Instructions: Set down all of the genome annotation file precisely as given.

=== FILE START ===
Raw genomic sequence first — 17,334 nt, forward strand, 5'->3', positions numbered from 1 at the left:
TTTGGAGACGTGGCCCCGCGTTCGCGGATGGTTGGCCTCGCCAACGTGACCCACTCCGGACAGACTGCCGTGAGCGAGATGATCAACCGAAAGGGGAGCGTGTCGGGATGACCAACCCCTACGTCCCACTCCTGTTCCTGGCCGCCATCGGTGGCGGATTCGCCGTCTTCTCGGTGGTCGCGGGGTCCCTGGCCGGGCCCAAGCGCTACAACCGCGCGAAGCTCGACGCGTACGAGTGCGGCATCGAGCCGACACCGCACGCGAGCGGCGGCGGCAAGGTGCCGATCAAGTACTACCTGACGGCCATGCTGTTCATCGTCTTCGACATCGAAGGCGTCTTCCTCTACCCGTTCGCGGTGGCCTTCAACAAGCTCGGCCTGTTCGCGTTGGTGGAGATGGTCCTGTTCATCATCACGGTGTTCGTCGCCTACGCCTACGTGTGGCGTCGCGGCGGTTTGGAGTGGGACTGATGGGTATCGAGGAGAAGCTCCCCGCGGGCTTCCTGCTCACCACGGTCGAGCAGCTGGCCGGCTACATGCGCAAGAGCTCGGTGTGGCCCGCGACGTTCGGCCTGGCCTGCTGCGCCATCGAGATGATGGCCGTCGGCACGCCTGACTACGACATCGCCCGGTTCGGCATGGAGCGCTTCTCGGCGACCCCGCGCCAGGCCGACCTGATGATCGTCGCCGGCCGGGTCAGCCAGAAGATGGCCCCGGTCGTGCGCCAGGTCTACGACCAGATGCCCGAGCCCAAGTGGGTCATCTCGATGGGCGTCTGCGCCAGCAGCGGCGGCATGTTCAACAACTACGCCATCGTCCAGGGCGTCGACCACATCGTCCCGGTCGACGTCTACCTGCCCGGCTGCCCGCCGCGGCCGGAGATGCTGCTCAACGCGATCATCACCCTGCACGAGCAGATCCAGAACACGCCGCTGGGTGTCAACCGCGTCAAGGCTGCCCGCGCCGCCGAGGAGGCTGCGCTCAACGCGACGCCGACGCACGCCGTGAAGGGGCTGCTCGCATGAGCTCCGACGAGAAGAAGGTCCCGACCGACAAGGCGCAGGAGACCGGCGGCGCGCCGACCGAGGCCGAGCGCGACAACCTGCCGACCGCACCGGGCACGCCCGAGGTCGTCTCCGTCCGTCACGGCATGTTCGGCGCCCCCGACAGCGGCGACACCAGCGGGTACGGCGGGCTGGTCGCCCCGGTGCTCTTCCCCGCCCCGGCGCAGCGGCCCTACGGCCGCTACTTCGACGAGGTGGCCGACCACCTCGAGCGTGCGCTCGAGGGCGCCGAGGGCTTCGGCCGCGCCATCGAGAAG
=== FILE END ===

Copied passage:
Raw genomic sequence first — 17,334 nt, forward strand, 5'->3', positions numbered from 1 at the left:
TTTGGAGACGTGGCCCCGCGTTCGCGGATGGTTGGCCTCGCCAACGTGACCCACTCCGGACAGACTGCCGTGAGCGAGATGATCAACCGAAAGGGGAGCGTGTCGGGATGACCAACCCCTACGTCCCACTCCTGTTCCTGGCCGCCATCGGTGGCGGATTCGCCGTCTTCTCGGTGGTCGCGGGGTCCCTGGCCGGGCCCAAGCGCTACAACCGCGCGAAGCTCGACGCGTACGAGTGCGGCATCGAGCCGACACCGCACGCGAGCGGCGGCGGCAAGGTGCCGATCAAGTACTACCTGACGGCCATGCTGTTCATCGTCTTCGACATCGAAGGCGTCTTCCTCTACCCGTTCGCGGTGGCCTTCAACAAGCTCGGCCTGTTCGCGTTGGTGGAGATGGTCCTGTTCATCATCACGGTGTTCGTCGCCTACGCCTACGTGTGGCGTCGCGGCGGTTTGGAGTGGGACTGATGGGTATCGAGGAGAAGCTCCCCGCGGGCTTCCTGCTCACCACGGTCGAGCAGCTGGCCGGCTACATGCGCAAGAGCTCGGTGTGGCCCGCGACGTTCGGCCTGGCCTGCTGCGCCATCGAGATGATGGCCGTCGGCACGCCTGACTACGACATCGCCCGGTTCGGCATGGAGCGCTTCTCGGCGACCCCGCGCCAGGCCGACCTGATGATCGTCGCCGGCCGGGTCAGCCAGAAGATGGCCCCGGTCGTGCGCCAGGTCTACGACCAGATGCCCGAGCCCAAGTGGGTCATCTCGATGGGCGTCTGCGCCAGCAGCGGCGGCATGTTCAACAACTACGCCATCGTCCAGGGCGTCGACCACATCGTCCCGGTCGACGTCTACCTGCCCGGCTGCCCGCCGCGGCCGGAGATGCTGCTCAACGCGATCATCACCCTGCACGAGCAGATCCAGAACACGCCGCTGGGTGTCAACCGCGTCAAGGCTGCCCGCGCCGCCGAGGAGGCTGCGCTCAACGCGACGCCGACGCACGCCGTGAAGGGGCTGCTCGCATGAGCTCCGACGAGAAGAAGGTCCCGACCGACAAGGCGCAGGAGACCGGCGGCGCGCCGACCGAGGCCGAGCGCGACAACCTGCCGACCGCACCGGGCACGCCCGAGGTCGTCTCCGTCCGTCACGGCATGTTCGGCGCCCCCGACAGCGGCGACACCAGCGGGTACGGCGGGCTGGTCGCCCCGGTGCTCTTCCCCGCCCCGGCGCAGCGGCCCTACGGCCGCTACTTCGACGAGGTGGCCGACCACCTCGAGCGTGCGCTCGAGGGCGCCGAGGGCTTCGGCCGCGCCATCGAGAAG